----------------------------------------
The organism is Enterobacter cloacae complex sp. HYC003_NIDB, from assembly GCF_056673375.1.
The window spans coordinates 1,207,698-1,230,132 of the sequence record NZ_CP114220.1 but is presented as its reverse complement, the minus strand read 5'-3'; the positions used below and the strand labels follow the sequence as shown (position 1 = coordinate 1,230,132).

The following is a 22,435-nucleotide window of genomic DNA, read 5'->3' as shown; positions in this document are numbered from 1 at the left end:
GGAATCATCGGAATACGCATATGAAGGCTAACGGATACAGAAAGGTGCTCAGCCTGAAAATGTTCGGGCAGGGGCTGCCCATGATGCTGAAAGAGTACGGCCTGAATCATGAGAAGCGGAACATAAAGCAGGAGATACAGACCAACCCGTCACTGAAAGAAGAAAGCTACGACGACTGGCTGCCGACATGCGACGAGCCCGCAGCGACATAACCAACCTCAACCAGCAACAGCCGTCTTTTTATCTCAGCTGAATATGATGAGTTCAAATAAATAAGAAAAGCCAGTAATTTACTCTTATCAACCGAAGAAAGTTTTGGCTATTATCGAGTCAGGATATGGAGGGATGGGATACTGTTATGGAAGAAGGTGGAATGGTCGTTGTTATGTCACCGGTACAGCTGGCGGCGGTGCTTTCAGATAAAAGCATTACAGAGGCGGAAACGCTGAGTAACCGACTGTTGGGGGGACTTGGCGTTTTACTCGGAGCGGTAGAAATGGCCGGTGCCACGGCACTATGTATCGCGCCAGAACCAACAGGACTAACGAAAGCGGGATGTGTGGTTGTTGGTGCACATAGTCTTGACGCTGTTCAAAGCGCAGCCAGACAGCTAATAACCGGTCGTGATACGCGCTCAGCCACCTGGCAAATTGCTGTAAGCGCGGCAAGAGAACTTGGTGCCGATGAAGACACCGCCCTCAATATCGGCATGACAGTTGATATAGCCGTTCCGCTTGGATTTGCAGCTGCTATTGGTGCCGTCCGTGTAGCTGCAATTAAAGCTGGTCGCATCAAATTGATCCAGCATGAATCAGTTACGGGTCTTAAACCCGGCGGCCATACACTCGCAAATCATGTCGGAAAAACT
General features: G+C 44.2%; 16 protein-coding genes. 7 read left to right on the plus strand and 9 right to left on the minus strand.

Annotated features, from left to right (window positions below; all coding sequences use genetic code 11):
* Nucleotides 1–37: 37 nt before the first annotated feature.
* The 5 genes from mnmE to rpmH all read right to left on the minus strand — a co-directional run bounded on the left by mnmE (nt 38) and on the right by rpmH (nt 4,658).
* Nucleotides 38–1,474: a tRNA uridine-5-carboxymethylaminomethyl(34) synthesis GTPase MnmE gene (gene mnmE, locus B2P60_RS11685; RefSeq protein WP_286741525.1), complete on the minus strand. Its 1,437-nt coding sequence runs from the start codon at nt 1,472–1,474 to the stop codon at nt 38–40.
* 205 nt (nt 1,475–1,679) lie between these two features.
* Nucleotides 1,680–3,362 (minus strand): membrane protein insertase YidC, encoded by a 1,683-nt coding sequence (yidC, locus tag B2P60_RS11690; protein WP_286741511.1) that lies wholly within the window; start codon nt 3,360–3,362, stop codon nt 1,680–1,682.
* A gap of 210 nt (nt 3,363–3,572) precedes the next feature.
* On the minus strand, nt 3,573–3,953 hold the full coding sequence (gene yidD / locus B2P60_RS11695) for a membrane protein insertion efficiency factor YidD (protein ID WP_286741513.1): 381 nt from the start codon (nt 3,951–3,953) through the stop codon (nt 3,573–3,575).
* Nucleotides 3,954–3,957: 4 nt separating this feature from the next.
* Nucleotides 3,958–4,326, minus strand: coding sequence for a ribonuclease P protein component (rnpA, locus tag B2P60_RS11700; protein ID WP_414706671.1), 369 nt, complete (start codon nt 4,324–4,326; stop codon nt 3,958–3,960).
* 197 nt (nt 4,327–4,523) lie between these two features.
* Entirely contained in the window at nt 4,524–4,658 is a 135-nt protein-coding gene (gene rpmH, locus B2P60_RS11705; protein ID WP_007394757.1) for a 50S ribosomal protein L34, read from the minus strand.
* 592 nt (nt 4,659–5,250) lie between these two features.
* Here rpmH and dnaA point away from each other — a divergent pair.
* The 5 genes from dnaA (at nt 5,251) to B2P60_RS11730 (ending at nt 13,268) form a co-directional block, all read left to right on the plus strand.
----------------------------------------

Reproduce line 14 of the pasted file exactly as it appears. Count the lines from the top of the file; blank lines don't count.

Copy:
* Nucleotides 3,954–3,957: 4 nt separating this feature from the next.